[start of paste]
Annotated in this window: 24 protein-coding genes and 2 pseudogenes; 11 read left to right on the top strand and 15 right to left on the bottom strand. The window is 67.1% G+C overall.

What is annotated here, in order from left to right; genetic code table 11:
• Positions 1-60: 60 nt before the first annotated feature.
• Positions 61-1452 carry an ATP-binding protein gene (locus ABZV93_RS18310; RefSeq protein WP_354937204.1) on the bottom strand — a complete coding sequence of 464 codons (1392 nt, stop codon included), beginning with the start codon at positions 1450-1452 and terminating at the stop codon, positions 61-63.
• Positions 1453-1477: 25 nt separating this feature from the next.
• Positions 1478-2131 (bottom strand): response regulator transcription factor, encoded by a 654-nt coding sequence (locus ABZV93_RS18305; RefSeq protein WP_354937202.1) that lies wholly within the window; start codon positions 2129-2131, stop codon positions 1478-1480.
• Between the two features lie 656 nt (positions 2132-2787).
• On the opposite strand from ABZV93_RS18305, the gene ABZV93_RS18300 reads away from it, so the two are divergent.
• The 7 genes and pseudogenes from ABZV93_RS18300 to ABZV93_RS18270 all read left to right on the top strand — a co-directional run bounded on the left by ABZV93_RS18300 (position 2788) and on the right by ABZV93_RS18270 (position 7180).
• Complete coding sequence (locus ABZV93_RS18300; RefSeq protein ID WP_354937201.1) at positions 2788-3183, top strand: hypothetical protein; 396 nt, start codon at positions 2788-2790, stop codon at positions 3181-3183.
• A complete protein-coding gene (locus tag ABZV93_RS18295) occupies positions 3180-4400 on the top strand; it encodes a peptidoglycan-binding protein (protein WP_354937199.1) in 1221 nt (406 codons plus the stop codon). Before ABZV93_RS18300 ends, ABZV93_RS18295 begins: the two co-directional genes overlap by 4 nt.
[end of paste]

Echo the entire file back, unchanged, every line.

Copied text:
Annotated in this window: 24 protein-coding genes and 2 pseudogenes; 11 read left to right on the top strand and 15 right to left on the bottom strand. The window is 67.1% G+C overall.

What is annotated here, in order from left to right; genetic code table 11:
• Positions 1-60: 60 nt before the first annotated feature.
• Positions 61-1452 carry an ATP-binding protein gene (locus ABZV93_RS18310; RefSeq protein WP_354937204.1) on the bottom strand — a complete coding sequence of 464 codons (1392 nt, stop codon included), beginning with the start codon at positions 1450-1452 and terminating at the stop codon, positions 61-63.
• Positions 1453-1477: 25 nt separating this feature from the next.
• Positions 1478-2131 (bottom strand): response regulator transcription factor, encoded by a 654-nt coding sequence (locus ABZV93_RS18305; RefSeq protein WP_354937202.1) that lies wholly within the window; start codon positions 2129-2131, stop codon positions 1478-1480.
• Between the two features lie 656 nt (positions 2132-2787).
• On the opposite strand from ABZV93_RS18305, the gene ABZV93_RS18300 reads away from it, so the two are divergent.
• The 7 genes and pseudogenes from ABZV93_RS18300 to ABZV93_RS18270 all read left to right on the top strand — a co-directional run bounded on the left by ABZV93_RS18300 (position 2788) and on the right by ABZV93_RS18270 (position 7180).
• Complete coding sequence (locus ABZV93_RS18300; RefSeq protein ID WP_354937201.1) at positions 2788-3183, top strand: hypothetical protein; 396 nt, start codon at positions 2788-2790, stop codon at positions 3181-3183.
• A complete protein-coding gene (locus tag ABZV93_RS18295) occupies positions 3180-4400 on the top strand; it encodes a peptidoglycan-binding protein (protein WP_354937199.1) in 1221 nt (406 codons plus the stop codon). Before ABZV93_RS18300 ends, ABZV93_RS18295 begins: the two co-directional genes overlap by 4 nt.